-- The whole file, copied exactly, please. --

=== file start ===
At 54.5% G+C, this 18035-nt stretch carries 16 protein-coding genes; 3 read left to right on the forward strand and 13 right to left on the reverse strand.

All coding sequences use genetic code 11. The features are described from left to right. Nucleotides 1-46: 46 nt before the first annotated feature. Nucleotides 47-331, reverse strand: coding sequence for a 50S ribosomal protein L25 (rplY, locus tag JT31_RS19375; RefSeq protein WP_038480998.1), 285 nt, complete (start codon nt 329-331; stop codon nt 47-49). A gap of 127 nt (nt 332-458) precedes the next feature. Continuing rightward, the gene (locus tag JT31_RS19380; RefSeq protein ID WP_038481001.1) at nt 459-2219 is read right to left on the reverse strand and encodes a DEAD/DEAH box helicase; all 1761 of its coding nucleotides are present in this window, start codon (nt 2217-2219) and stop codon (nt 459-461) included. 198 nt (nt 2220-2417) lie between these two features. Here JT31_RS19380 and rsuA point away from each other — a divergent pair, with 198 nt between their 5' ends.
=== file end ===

At 54.5% G+C, this 18035-nt stretch carries 16 protein-coding genes; 3 read left to right on the forward strand and 13 right to left on the reverse strand.

All coding sequences use genetic code 11. The features are described from left to right. Nucleotides 1-46: 46 nt before the first annotated feature. Nucleotides 47-331, reverse strand: coding sequence for a 50S ribosomal protein L25 (rplY, locus tag JT31_RS19375; RefSeq protein WP_038480998.1), 285 nt, complete (start codon nt 329-331; stop codon nt 47-49). A gap of 127 nt (nt 332-458) precedes the next feature. Continuing rightward, the gene (locus tag JT31_RS19380; RefSeq protein ID WP_038481001.1) at nt 459-2219 is read right to left on the reverse strand and encodes a DEAD/DEAH box helicase; all 1761 of its coding nucleotides are present in this window, start codon (nt 2217-2219) and stop codon (nt 459-461) included. 198 nt (nt 2220-2417) lie between these two features. Here JT31_RS19380 and rsuA point away from each other — a divergent pair, with 198 nt between their 5' ends.